I think I was nineteen or so when I set foot inside my first gay bar. (Which makes it sound like an alternative playset for Barbie, doesn’t it? Barbie’s First Gay Bar. Hopefully she won’t find Ken in there with GI Joe.) They were complicated places for me at first, gay bars, since I felt like an outsider and like I belonged at the same time. As an insecure twenty-something who still acutely remembered being an awkward, chunky adolescent, I wasn’t great at places where you were probably going to be judged by how you look.
I don’t remember how I got into that first gay bar since I was, obviously, underage. I didn’t have a fake ID. Still, that had never stopped me from getting into Shattered, the nightclub in downtown Columbia, Missouri that was where my friends and I spent Wednesday nights dancing to new wave music. It was a basement bar where the music was always way too loud, the drinks were cheap (in my memory, at least), and the dance floor could be hazardous if one of the cramped toilets backed up.
But back to the gay bar, which seemed even more clandestine. It was a Quonset hut-style building on the outskirts of Columbia, Missouri, called Zazoo. I’m not sure I’m spelling it right, but I can only assume it was named after the Zazou subculture in France during World War II. Given the outsider connotations, I suppose it was apt. Beyond that, my memories of the place are hazy, not because of excessive alcohol consumption. (Not that night, at least.) I only went there once, with some friends, and I’m not sure why we didn’t go more often. Maybe it was because the place was in the middle of nowhere, not all of us had cars, and when we went inside, the crowd had a somewhat older vibe. Of course, looking back, I’m sure that older vibe was like late twenties/early thirties. Which seems so young now.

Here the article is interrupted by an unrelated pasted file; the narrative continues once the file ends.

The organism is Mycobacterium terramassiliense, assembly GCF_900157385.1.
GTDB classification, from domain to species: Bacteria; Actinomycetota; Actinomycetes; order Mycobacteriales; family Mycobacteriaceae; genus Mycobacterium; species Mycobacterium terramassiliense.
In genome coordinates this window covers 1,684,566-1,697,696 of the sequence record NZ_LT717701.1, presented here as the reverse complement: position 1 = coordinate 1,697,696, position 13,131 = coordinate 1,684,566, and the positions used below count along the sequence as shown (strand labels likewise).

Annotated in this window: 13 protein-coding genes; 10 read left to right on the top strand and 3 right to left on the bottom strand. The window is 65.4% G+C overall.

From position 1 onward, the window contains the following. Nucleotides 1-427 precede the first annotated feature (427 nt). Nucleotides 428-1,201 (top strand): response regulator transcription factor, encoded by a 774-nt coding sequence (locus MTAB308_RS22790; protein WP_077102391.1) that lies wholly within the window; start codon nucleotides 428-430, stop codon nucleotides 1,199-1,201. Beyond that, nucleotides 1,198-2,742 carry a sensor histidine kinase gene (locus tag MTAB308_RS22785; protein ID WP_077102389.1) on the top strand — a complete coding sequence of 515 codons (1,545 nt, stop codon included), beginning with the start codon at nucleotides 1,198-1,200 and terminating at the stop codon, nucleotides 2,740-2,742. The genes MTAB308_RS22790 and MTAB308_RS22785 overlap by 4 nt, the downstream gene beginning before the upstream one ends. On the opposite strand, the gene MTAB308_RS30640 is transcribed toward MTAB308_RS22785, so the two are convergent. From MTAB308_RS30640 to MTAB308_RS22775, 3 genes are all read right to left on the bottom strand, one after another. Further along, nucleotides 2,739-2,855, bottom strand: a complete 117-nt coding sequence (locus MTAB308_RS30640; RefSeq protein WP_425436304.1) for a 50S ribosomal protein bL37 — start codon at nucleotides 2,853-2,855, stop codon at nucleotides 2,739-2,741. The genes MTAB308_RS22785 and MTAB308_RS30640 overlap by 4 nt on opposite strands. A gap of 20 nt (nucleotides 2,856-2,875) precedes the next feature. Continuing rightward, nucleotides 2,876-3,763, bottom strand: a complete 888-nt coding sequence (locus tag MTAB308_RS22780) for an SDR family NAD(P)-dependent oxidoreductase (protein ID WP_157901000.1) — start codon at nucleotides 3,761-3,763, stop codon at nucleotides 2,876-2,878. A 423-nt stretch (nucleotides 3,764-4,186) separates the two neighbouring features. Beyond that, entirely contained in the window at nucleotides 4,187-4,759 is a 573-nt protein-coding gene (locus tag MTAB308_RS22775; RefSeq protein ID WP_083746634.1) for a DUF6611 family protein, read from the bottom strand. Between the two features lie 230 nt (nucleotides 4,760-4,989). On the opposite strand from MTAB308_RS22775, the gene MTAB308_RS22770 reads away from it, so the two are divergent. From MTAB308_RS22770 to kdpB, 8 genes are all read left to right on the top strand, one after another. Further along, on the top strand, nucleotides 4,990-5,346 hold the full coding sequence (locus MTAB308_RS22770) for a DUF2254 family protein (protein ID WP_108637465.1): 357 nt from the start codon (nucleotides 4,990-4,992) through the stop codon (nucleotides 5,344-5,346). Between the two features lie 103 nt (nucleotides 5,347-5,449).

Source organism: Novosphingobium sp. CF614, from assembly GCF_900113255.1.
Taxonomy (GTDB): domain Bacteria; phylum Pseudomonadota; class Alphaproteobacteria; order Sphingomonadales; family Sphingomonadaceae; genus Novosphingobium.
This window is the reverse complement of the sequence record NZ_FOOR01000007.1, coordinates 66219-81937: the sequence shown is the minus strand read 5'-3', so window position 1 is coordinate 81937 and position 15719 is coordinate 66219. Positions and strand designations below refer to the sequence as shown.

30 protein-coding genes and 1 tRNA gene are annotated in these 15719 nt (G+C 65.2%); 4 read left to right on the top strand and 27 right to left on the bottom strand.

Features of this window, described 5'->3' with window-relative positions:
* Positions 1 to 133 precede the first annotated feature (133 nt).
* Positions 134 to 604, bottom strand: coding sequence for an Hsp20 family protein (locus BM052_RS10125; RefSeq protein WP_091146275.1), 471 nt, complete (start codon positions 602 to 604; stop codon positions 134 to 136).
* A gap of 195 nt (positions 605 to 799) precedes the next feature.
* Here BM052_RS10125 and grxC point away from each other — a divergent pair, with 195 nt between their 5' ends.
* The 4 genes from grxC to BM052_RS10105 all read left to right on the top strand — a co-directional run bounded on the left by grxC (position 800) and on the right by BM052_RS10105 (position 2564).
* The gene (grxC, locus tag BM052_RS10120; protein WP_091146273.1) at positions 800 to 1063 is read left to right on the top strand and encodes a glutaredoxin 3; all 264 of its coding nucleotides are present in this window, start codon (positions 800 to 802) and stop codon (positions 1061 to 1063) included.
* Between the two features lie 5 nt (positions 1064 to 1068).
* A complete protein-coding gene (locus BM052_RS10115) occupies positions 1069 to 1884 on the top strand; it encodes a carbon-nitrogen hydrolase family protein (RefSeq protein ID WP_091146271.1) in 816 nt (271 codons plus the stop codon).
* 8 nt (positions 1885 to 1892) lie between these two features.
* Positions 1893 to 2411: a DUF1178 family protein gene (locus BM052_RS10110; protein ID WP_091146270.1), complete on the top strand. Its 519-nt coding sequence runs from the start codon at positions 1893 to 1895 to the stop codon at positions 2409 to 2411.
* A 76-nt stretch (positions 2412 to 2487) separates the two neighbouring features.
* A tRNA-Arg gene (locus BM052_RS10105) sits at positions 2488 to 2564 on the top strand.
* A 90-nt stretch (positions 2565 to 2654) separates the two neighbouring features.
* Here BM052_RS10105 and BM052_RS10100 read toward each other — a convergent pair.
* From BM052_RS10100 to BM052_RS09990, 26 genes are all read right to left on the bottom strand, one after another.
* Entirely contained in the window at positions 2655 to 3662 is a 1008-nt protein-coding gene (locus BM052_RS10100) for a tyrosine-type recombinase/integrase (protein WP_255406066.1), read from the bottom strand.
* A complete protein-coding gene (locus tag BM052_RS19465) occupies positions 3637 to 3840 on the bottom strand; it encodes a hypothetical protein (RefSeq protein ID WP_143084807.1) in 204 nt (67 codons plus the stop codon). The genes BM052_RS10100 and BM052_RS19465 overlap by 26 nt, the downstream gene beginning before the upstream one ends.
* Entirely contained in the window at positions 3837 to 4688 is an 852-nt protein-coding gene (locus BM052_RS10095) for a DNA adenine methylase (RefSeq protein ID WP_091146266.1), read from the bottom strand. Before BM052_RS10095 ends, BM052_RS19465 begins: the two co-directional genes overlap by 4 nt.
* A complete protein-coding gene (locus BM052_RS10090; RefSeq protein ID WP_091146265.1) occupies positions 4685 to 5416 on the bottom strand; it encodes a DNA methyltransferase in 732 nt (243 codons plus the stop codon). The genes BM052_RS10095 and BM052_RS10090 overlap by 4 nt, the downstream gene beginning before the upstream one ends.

Partly, I’m sure, it was because I was worried. What if someone saw me coming or going? Would they think I was an easy target? What if I got jumped on the sidewalk or in the parking lot? I got used to walking quickly and carrying my keys in one hand, like a weapon. Go for the eyes, then the throat. This was preparation for a night out.
It wasn’t until I got to St. Louis, really, that I found the places where I felt like I belonged. Places like the Loading Zone where I’d watch Brad and his theater friends belt out Broadway songs on show tunes night; or Freddie’s, where Brad and I would play darts; or Attitudes, the lesbian bar that had a country night on Fridays and, honest to God, I learned to line dance with friends from the LGBT running club.
Most of those places are gone, or have changed names, or are just different places now. I’m older and I don’t go out nearly as often. I’m not going to say I’ve moved past it (I hate that), but more that it’s just a pace I can’t keep up with. There was always and still remains, though, a sense that once I was past the front door, I could exhale. I was somewhere I belonged. These were people I got, and who got me, on a level that didn’t require explanation. I could just be myself.
It was where I felt safe.